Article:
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Open-Mouth Kisses Win Out on ‘The Bachelorette’

On the season finale, a favorite goes down in flames, a runner-up glows up, and the guy who made everyone uncomfortable prevails

Rachel Lindsay ABC

It was a weird season of The Bachelorette. Somehow, one of the most likable Bachelorettes ever—the witty and wise Rachel—ended up with one of the least enjoyable seasons ever—dreadfully boring and painfully uncomfortable, to the point where I wondered if the show’s behind-the-scenes staff had been replaced in the few months since wildly entertaining seasons. But perhaps the season’s weirdest element was a finale episode that—for the first time in, I think, my entire history of watching this show—made me genuinely develop opinions about the romantic choices made by its lead character.

Rachel had narrowed her choices down to two men: Bryan, the sweet-talking Miami native with the aesthetic of the third-most-popular member of the third-most-popular boy band from 1997, and Peter, the guy we all assumed she’d pick.

Everything about Bryan seemed fake. (I did not know there was such a thing as “cheek implants” until my girlfriend, my editor, and half of my Twitter timeline accused Bryan of having cheek implants. Peter even seemed to notice.) Bryan was handsome, charming, and apparently capable of expressing undying love for a woman within a month of meeting her. He also had no off switch. Rachel admitted she thought Bryan was a douchebag the first time they met, and her family instantly picked up on his apparent insincerity. Peter, meanwhile, seemed to have a genuine connection with her, and their future seemed set. They would hang out at Peter’s favorite extremely quiet bar where he hangs out with his favorite mixed-race couple friends; they would have beautiful children who could fit entire straws through their front-teeth gaps. The show’s producers had even upped his listed job title from “personal trainer” to “business owner” to make him sound like a more reputable husband for Rachel, the high-powered attorney.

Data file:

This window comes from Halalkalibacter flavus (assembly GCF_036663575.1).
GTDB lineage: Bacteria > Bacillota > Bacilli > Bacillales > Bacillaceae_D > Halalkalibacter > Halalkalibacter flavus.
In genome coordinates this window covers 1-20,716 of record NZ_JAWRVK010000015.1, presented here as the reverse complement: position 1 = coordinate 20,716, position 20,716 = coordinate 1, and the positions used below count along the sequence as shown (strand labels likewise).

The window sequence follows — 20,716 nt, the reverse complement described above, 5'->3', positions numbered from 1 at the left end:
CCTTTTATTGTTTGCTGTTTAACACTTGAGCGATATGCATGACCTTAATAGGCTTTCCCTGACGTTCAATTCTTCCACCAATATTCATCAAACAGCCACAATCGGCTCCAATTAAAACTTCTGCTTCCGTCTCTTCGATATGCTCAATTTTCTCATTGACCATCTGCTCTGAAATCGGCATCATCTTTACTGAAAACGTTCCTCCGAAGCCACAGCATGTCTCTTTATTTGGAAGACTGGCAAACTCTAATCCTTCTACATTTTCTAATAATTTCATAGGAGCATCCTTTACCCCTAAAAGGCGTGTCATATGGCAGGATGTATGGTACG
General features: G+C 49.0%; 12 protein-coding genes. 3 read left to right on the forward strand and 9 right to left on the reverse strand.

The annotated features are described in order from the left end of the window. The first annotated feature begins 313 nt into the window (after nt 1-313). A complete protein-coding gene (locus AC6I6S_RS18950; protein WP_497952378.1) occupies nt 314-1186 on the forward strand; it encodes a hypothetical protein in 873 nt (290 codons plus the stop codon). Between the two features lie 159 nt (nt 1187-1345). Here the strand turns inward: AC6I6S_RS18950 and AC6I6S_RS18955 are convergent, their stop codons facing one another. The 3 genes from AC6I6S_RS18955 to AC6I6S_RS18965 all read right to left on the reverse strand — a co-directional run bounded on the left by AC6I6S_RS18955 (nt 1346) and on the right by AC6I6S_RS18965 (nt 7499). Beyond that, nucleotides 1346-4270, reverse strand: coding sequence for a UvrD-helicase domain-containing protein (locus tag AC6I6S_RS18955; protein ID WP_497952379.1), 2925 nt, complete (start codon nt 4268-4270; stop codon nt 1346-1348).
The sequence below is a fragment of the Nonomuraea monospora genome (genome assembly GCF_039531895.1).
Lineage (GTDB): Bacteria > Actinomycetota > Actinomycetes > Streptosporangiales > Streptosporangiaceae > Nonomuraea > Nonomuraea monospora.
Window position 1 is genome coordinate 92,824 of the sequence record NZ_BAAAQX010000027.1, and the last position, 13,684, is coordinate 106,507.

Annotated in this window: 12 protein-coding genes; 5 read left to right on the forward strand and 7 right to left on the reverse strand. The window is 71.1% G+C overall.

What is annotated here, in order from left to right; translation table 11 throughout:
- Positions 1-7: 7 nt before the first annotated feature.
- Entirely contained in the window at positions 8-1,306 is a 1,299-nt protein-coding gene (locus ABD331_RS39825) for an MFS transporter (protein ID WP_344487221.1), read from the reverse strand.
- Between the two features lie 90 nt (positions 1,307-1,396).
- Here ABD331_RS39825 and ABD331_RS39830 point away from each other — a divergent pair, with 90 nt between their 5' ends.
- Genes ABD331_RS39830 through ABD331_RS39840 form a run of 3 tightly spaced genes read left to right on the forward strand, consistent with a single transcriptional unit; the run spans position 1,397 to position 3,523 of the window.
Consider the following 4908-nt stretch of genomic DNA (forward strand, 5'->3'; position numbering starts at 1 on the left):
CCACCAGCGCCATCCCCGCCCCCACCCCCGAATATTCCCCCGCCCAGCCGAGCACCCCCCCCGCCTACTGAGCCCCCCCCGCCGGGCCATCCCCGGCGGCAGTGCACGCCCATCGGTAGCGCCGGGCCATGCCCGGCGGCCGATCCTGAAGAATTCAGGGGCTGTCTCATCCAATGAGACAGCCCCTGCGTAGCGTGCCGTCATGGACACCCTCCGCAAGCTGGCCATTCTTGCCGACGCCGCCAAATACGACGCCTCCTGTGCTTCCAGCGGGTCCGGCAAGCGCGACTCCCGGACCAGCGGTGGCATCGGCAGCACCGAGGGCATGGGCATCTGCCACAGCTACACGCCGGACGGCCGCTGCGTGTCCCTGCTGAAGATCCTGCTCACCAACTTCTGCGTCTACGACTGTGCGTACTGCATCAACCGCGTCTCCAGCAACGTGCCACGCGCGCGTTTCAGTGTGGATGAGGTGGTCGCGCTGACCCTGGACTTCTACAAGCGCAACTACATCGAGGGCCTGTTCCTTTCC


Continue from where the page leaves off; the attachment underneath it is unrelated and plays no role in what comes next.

But in the last few episodes, Peter veered off track. While Bryan consistently emphasized his undying love for Rachel in the form of open-mouth kisses, Peter expressed skepticism about his ability to propose to Rachel at the end of the show. He wanted to get engaged only once, and wasn’t sure whether Rachel was the right woman for him after the rushed reality TV dating process. Rachel did not compromise; she exited her season as the loser of zero arguments, having ceded zero inches.